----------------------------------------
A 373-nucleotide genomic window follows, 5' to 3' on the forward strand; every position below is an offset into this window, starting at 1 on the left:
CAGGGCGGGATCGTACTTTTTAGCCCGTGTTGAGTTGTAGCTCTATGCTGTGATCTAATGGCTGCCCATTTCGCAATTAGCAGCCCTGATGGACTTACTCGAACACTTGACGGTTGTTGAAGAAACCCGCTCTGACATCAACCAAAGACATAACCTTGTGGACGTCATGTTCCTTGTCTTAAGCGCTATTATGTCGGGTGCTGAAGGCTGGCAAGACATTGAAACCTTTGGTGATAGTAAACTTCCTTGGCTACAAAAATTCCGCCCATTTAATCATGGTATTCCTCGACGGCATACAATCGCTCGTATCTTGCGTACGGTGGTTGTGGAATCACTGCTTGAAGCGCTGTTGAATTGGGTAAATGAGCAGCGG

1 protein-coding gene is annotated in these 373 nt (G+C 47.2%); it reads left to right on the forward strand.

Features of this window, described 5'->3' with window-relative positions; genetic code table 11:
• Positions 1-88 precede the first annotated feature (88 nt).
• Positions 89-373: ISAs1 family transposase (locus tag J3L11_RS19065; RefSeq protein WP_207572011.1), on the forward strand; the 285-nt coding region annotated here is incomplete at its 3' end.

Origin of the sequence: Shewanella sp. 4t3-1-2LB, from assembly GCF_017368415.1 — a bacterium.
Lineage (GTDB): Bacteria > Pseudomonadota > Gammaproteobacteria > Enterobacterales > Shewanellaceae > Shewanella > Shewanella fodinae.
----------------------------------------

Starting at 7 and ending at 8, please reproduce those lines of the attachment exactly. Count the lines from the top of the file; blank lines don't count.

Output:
Origin of the sequence: Shewanella sp. 4t3-1-2LB, from assembly GCF_017368415.1 — a bacterium.
Lineage (GTDB): Bacteria > Pseudomonadota > Gammaproteobacteria > Enterobacterales > Shewanellaceae > Shewanella > Shewanella fodinae.